Talking Sailor

Written by Woody Guthrie and recorded for Moses Asch in New York City, April 16-May 8, 1944. Woody had spent most of 1943 in the Merchant Marine serving on the William B. Travis. The song, also known as "Talking Merchant Marine," is included in the album, "That's Why We're Marching: World War II and the American Folk Song Movement," (Smithsonian/Folkways 1996).

In bed with my woman, just singin' the blues,
Heard the radio tellin' the news:
That the big Red Army took a hundred towns,
And Allies droppin' them two-ton bombs.
Started hollerin', yellin', dancin' up and down like a bullfrog!

Doorbell rung and in come a man,
I signed my name, I got a telegram.
Said, "If you wanna take a vacation trip,
Got a dish-washin' job on a Liberty ship."
Woman a-cryin', me a-flyin', out the door and down the line!

'Bout two minutes I run ten blocks,
I come to my ship, down at the dock;
Walked up the plank, and I signed my name,
Blowed that whistle, was gone again!
Right on out and down the stream, ships as fur as my eye could see, woman a-waitin'.

Ship loaded down with TNT
All out across the rollin' sea;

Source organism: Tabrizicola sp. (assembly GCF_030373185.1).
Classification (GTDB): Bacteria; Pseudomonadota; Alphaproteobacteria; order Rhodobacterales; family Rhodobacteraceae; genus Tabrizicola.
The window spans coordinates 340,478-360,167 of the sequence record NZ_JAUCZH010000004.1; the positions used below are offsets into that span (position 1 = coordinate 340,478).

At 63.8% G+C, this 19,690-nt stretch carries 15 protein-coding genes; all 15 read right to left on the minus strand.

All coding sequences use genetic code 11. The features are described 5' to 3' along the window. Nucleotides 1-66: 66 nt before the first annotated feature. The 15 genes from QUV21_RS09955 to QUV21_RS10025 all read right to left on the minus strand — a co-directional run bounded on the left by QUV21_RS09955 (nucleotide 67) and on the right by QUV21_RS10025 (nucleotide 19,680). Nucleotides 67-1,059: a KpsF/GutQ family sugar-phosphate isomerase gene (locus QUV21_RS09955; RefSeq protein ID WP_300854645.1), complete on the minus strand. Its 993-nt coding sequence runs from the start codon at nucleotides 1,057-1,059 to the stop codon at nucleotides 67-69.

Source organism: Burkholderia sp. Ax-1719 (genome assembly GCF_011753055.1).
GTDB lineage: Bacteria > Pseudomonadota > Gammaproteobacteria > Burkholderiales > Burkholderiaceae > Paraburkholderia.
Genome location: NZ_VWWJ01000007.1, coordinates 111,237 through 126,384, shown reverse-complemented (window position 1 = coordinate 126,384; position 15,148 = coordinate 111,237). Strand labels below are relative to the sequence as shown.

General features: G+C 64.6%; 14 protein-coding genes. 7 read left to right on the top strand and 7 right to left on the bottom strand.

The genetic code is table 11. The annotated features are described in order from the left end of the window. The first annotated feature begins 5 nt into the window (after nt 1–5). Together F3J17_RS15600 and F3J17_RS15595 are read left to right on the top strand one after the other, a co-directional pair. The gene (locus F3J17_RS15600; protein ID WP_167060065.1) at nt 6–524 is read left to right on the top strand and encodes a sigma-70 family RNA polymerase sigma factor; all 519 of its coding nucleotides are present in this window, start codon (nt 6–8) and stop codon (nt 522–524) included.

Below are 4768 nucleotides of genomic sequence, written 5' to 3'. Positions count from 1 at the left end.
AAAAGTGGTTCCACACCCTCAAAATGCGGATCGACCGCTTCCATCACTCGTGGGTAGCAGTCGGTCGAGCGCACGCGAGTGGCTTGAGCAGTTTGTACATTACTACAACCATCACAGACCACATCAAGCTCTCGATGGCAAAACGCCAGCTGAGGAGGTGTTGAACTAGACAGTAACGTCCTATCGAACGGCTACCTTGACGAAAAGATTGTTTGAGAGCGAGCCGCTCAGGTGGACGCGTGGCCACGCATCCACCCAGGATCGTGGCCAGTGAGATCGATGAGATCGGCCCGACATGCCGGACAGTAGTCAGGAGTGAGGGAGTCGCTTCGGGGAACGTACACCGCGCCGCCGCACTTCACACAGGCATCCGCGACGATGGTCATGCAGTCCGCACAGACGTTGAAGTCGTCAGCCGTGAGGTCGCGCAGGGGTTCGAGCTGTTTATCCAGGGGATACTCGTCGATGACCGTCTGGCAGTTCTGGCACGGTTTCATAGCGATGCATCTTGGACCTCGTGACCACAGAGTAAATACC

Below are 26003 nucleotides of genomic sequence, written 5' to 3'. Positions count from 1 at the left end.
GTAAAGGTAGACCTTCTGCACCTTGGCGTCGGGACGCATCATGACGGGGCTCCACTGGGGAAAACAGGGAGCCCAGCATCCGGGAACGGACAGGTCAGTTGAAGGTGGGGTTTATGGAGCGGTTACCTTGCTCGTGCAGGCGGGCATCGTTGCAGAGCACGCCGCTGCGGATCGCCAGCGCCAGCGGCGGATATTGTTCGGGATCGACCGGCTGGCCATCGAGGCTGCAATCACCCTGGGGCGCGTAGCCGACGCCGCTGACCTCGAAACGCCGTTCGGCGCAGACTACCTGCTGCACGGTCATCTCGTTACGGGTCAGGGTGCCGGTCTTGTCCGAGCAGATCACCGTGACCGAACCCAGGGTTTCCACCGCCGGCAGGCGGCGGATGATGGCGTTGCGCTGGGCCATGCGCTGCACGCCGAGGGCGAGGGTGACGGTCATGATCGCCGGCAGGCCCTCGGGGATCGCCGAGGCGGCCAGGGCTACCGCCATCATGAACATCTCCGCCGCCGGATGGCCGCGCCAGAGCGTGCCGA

Stood on the deck, watched the fishes swim,
I'se a-prayin' them fish wasn't made out of tin.
Sharks, porpoises, jellybeans, rainbow trouts, mudcats, jugars, all over that water.

This convoy's the biggest I ever did see,
Stretches all the way out across the sea;
And the ships blow the whistles and a-rang her bells,
Gonna blow them fascists all to hell!
Win some freedom, liberty, stuff like that.

Walked to the tail, stood on the stern,
Lookin' at the big brass screw blade turn;
Listened to the sound of the engine pound,
Gained sixteen feet every time it went around.
Gettin' closer and closer, look out, you fascists.

I'm just one of the merchant crew,
I belong to the union called the N. M. U.
I'm a union man from head to toe,
I'm U. S. A. and C. I. O.
Fightin' out here on the waters to win some freedom on the land.

Sources:


revised 3/20/07 by Steven Schoenherr | Songs